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edible ENDEAVOR

Q&A with Daniel Olivella by ADAM BOLES photography by MELANIE GRIZZEL

W

hen Daniel Olivella came to the United States in 1979 at the age of 18, he had stars in his eyes — though not the kind you might expect. He was going to be

a famous jazz saxophonist, and his uncle Paco was going to help by giving him a job at his Continental restaurant in Chicago while Daniel pursued his dream. “My career as a musician was spent in kitchens and bartending,” the now-seasoned chef and recent cookbook author tells me on a sunny afternoon at Barlata, his South Lamar tapas restaurant and bar. “I knew from the beginning I liked cooking. I had a feeling in my hands and in my palate for food. I was lucky — in my mid-20s, I found out that I was a better cook than a musician.” Back in those days, aside from Julia Child on PBS and a few others, the idea of a “celebrity chef ” was unthinkable. Chefs stayed in the kitchen, sweating it out on the line night after night while their guests were safely ensconced in the dining room. “When I was a kid, we went out once a year, on my mother’s birthday or something,” Olivella says. “And when we went out, we didn’t meet the chef. We met the maître d’, the guy with the bow tie.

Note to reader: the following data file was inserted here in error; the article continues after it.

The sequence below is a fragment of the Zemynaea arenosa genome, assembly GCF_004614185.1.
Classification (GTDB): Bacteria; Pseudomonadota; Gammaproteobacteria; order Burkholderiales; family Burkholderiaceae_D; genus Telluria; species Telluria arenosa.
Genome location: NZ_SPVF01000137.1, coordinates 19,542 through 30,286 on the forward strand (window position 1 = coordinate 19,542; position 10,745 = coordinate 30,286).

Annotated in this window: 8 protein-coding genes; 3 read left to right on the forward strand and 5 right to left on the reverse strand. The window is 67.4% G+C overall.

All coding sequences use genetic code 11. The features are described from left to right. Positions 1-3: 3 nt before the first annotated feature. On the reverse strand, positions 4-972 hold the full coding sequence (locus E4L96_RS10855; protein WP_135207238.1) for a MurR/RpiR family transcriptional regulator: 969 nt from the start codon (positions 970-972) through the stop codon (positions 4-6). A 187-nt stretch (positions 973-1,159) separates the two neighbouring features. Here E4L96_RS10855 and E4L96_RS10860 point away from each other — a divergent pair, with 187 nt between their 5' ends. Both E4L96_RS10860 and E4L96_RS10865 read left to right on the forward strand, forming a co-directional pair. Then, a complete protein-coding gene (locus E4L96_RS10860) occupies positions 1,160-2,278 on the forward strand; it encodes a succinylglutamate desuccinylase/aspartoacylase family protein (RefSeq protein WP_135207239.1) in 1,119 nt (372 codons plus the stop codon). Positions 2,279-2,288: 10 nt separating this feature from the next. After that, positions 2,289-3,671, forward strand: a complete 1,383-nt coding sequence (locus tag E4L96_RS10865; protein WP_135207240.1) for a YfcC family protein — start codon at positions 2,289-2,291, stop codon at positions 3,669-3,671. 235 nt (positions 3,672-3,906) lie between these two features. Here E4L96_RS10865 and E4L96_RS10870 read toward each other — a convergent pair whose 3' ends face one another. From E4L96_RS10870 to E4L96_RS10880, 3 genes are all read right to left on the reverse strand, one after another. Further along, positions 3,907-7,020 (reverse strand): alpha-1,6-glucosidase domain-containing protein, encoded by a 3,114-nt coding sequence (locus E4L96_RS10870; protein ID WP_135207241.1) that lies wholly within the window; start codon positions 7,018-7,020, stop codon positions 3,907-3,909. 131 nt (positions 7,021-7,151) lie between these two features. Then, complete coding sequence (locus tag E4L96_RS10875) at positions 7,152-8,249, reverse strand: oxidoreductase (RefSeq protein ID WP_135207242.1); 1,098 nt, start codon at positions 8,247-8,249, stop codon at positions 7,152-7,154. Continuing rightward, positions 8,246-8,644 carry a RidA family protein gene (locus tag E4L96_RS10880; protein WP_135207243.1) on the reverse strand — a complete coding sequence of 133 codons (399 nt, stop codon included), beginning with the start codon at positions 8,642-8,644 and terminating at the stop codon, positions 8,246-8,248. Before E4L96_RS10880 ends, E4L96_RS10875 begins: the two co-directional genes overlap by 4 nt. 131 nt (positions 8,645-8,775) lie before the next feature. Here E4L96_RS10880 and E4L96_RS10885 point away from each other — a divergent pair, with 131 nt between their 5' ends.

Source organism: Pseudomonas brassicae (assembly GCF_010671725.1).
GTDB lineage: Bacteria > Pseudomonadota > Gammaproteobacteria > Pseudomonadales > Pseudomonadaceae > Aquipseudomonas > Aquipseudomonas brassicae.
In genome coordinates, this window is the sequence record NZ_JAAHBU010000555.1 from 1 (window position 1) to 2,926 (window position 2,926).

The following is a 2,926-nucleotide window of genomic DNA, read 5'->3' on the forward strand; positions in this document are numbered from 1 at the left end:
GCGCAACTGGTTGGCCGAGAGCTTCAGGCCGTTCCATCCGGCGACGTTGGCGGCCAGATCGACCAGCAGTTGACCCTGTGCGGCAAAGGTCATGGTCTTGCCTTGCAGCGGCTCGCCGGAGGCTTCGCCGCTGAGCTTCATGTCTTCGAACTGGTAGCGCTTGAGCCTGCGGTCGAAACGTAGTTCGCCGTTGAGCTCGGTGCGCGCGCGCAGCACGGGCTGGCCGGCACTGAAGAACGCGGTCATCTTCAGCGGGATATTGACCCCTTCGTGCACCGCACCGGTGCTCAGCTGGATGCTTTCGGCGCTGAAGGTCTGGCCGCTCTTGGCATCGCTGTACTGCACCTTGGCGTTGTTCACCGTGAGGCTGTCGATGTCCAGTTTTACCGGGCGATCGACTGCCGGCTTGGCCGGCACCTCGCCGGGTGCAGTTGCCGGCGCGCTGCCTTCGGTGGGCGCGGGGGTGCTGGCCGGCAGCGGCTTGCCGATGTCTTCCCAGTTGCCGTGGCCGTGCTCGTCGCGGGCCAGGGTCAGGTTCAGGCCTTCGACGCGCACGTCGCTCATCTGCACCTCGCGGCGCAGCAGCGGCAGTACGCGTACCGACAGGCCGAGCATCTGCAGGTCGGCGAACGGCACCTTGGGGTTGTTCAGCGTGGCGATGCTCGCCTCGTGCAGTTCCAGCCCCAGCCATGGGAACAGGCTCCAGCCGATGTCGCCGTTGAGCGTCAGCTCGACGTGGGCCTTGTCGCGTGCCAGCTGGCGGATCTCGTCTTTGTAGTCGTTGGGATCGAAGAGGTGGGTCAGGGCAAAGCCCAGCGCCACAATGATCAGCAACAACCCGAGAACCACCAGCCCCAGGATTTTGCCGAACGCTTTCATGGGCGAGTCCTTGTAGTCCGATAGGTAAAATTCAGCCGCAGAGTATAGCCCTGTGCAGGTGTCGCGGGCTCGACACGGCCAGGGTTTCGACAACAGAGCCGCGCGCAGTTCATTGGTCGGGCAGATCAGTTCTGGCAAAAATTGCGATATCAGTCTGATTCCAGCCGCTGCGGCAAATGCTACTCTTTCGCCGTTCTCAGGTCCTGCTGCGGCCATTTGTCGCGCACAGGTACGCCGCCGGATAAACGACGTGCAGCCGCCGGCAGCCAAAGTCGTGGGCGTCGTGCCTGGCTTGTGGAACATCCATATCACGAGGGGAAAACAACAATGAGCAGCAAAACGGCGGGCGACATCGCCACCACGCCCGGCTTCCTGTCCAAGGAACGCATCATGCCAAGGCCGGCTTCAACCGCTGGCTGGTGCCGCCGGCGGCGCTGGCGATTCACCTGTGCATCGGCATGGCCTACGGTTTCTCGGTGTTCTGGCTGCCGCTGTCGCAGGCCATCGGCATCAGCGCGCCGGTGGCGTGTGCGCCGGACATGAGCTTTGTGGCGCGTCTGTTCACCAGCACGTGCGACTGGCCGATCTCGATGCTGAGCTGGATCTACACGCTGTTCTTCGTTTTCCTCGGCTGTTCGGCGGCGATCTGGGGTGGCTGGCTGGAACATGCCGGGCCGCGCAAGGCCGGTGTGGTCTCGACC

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Edible Austin July/Aug 2019  

Dive into our summer issue, full of watermelon recipes, Catalan food and tips on reducing your rubbish!

Edible Austin July/Aug 2019  

Dive into our summer issue, full of watermelon recipes, Catalan food and tips on reducing your rubbish!

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